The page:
Hooray For The Writer’s Strike?

By Alec Meer on November 27th, 2007 at 3:34 pm.

COD4′s Captain Price. Everything a real man should be.

Protesting writers may be dragging the US movie and TV industries to an embarrassing halt at the moment, but ever-terse entertainment industy rag Variety (via Eurogamer) reckons distressed wordsmiths may turn to videogames to fill their increasingly empty coffers.

Having slaved through more atrociously-written games than I can remember, that’s potentially very exciting. While a disdainful look at the last few months of similarly atrociously-written Hollywood blockbusters (Die Hard 4.0′s “send all the gas!” lunacy kept me chuckling for months) suggests that this won’t lead to an influx of Bioshock and Planescape beaters, having professional writers attached to games is surely a step up from getting That Quiet Guy In The Office Who’s Good At Apostrophes to do it. The idea of TV writers coming over is particularly exciting – there’s been some incredible US genre telly of late.

“It’s hardly lucrative work compared to a major feature assignment or spec sale”, says the Variety piece, replete with its signature and gigglesomely futile abbrevitations (“vidgames”). “Typical fee is $50,000 and only rarely do publishers go after bigger names or more experienced writers who also get involved in the design process and might command low six figures.”

But when those writers are desperate for work? Significantly, the Writers Guild of America is allowing its strikers to work on games. As the Variety piece points out, the trouble is that, for a great many games, a story is something often added only after the concept’s sorted. In so many cases, most of the writer’s work finishes up as simply sloppy cutscene cement between the more solid brickwork of the game itself. Given this, would game publishers see the merit in getting expensive pros to do this dirty work? I’d love to see more examples of the approach taken by Valve and Irrational, where the writers are involved in shaping the entire game.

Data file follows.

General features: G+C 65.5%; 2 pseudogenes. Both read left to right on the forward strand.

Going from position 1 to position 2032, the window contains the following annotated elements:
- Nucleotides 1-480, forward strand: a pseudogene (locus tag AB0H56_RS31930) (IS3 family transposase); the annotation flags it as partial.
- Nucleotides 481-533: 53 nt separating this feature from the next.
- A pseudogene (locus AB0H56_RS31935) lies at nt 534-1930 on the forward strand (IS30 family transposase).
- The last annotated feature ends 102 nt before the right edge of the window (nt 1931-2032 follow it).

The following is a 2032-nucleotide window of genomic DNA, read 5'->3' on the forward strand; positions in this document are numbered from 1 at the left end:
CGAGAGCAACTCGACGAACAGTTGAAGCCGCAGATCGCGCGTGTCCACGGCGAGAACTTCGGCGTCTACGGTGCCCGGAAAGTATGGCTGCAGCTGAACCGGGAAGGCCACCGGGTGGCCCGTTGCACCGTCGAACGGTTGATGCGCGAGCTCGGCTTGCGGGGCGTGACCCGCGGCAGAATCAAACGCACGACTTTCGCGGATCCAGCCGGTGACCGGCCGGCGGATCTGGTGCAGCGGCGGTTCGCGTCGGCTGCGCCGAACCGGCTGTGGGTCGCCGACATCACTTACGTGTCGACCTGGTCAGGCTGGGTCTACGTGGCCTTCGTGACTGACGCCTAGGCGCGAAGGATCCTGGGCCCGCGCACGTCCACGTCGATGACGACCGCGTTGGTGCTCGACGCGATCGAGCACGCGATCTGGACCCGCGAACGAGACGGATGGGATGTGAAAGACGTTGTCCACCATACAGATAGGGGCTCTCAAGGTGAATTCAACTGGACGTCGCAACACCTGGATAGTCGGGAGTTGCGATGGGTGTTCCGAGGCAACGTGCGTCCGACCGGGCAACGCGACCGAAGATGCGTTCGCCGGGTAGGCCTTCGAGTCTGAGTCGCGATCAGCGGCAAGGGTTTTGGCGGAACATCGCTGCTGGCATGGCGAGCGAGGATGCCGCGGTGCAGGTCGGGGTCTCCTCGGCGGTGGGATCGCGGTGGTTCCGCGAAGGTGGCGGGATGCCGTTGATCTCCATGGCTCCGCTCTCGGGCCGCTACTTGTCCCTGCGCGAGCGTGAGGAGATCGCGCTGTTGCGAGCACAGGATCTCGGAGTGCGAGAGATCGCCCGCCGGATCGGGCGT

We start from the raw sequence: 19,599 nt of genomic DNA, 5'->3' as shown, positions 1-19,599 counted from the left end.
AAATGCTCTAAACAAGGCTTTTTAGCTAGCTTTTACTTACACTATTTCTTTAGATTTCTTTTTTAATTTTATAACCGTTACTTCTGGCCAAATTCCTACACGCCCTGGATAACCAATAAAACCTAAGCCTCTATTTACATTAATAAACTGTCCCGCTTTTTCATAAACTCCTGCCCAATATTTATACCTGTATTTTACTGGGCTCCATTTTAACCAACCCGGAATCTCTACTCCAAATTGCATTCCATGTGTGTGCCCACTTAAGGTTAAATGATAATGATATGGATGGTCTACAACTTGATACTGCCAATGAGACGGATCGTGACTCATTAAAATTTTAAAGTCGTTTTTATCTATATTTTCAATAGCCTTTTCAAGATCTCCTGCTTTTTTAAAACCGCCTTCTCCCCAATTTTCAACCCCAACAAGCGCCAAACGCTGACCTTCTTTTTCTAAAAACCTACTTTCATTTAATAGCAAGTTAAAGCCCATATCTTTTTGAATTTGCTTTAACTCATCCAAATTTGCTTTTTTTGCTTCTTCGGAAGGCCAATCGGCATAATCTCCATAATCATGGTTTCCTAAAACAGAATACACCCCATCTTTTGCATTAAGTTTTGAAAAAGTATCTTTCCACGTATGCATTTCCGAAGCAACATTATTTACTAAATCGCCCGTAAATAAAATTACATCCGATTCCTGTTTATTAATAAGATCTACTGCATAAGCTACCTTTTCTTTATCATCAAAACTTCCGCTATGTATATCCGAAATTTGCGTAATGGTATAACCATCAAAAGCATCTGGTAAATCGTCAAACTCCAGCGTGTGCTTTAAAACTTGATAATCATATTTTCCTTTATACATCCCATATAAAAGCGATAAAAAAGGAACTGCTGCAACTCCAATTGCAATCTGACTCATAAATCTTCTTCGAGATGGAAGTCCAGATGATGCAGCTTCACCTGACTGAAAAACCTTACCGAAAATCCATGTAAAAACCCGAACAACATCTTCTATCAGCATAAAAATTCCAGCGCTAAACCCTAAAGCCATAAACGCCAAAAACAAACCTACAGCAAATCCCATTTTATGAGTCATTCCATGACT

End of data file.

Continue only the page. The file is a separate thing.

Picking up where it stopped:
Assassin’s Creed. Ssh, now.

There’s also the matter of differing disciplines. The most effective method of telling a game tale is often to discover it as you play, rather than the stop, watch and listen cutscene route – Portal and its simultaneous play’n'narration versus Assasin’s Creed and its protracted, shut up, Oh God, please shut up between-mission exposition, for instance. Would games be an easy fit for writers who’ve honed their skills on non-interactive storytelling? If there was a surge of striking scripters fleeing into games, it could simply result in more of the same overwritten cutscene frenzy that blights the flow of so many games.

At the same time, I keep catching hints of increasing maturity in how to write a game, with an exciting awareness of how the form differs from simply watching. As well as the obvious Valve and Irrational efforts, I was floored recently by Call of Duty 4′s interactive cutscenes, and The Darkness’ amazing watching telly on the sofa with your girlfriend moment. Even Crysis, for all its irony-free gung-ho gibberish, has moments of surprising slickness in presenting its narrative. Do games actually need Hollywood guys to come and stick their noses in, or are they on track to sort themselves out?

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  1. Jim Rossignol says:

    “Send all the gas” was the end of Hollywood.

  2. Piratepete says:

    Personally It would be my dream job to be a writer for games, and as everything I have written short story and fan fiction has been well received I think I could be good at it. Just jumping from mechanical engineering to games industry is a hell of a leap, (I wouldn’t know how to go about it).